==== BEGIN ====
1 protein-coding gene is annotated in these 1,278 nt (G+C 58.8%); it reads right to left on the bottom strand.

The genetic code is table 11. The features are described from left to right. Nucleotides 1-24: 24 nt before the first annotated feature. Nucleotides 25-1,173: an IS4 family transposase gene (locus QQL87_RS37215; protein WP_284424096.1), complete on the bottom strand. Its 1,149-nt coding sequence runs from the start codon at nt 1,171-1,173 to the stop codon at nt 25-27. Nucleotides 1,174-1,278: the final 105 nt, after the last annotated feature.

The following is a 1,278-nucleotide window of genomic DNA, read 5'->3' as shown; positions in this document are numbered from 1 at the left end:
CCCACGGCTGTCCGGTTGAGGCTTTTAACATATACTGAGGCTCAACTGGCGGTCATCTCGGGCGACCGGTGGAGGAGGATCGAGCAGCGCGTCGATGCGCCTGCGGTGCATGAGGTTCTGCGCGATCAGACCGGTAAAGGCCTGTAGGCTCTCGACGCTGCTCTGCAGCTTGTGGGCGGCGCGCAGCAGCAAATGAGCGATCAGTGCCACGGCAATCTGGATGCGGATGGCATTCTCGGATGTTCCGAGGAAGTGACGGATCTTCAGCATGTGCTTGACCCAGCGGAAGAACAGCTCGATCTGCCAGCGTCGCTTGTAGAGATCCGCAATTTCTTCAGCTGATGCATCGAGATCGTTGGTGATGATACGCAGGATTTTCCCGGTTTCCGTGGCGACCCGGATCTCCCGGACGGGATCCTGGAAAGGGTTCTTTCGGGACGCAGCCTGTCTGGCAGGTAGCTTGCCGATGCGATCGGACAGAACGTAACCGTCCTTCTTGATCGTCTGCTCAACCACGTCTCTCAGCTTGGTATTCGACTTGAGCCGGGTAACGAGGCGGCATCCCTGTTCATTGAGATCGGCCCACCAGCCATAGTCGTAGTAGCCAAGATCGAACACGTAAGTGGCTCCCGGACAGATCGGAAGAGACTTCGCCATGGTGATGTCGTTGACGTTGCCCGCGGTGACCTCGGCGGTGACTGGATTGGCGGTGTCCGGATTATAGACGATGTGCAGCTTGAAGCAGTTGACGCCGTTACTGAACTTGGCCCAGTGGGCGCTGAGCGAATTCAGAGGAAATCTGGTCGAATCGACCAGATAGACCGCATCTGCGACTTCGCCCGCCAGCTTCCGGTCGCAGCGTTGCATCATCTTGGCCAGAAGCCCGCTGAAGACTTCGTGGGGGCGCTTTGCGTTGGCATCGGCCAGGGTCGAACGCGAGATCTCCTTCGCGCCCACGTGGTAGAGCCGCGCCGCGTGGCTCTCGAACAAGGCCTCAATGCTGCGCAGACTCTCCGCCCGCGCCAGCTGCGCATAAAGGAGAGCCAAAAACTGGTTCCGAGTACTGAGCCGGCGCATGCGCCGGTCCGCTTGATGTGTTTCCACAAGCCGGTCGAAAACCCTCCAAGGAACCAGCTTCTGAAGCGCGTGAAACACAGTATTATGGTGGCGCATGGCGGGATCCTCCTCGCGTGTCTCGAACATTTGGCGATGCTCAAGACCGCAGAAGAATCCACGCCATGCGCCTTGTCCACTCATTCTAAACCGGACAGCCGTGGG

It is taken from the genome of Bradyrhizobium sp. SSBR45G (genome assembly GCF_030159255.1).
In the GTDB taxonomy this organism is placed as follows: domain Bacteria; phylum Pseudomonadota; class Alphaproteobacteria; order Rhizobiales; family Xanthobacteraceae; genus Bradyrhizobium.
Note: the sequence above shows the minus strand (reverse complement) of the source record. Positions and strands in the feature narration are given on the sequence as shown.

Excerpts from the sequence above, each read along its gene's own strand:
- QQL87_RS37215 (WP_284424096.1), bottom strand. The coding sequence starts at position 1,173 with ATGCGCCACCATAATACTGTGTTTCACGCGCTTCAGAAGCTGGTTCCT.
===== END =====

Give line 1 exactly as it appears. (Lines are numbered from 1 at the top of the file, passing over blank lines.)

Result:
1 protein-coding gene is annotated in these 1,278 nt (G+C 58.8%); it reads right to left on the bottom strand.